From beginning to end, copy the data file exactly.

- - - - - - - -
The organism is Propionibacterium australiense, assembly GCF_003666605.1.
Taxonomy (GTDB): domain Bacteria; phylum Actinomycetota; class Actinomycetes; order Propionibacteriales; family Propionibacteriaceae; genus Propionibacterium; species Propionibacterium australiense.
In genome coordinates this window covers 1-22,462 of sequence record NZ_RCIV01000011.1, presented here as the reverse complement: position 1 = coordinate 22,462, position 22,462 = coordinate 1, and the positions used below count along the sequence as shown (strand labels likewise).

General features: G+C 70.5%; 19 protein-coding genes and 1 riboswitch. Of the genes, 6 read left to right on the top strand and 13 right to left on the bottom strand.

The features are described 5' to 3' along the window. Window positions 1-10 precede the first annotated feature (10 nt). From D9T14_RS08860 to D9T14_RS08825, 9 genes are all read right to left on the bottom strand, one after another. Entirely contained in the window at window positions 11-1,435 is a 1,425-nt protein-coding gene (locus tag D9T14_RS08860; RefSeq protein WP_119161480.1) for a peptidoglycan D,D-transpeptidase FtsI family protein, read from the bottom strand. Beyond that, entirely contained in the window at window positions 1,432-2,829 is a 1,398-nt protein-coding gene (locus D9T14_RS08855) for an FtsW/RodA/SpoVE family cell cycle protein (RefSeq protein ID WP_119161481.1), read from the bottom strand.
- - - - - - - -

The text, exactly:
The organism is Propionibacterium australiense, assembly GCF_003666605.1.
Taxonomy (GTDB): domain Bacteria; phylum Actinomycetota; class Actinomycetes; order Propionibacteriales; family Propionibacteriaceae; genus Propionibacterium; species Propionibacterium australiense.
In genome coordinates this window covers 1-22,462 of sequence record NZ_RCIV01000011.1, presented here as the reverse complement: position 1 = coordinate 22,462, position 22,462 = coordinate 1, and the positions used below count along the sequence as shown (strand labels likewise).

General features: G+C 70.5%; 19 protein-coding genes and 1 riboswitch. Of the genes, 6 read left to right on the top strand and 13 right to left on the bottom strand.

The features are described 5' to 3' along the window. Window positions 1-10 precede the first annotated feature (10 nt). From D9T14_RS08860 to D9T14_RS08825, 9 genes are all read right to left on the bottom strand, one after another. Entirely contained in the window at window positions 11-1,435 is a 1,425-nt protein-coding gene (locus tag D9T14_RS08860; RefSeq protein WP_119161480.1) for a peptidoglycan D,D-transpeptidase FtsI family protein, read from the bottom strand. Beyond that, entirely contained in the window at window positions 1,432-2,829 is a 1,398-nt protein-coding gene (locus D9T14_RS08855) for an FtsW/RodA/SpoVE family cell cycle protein (RefSeq protein ID WP_119161481.1), read from the bottom strand.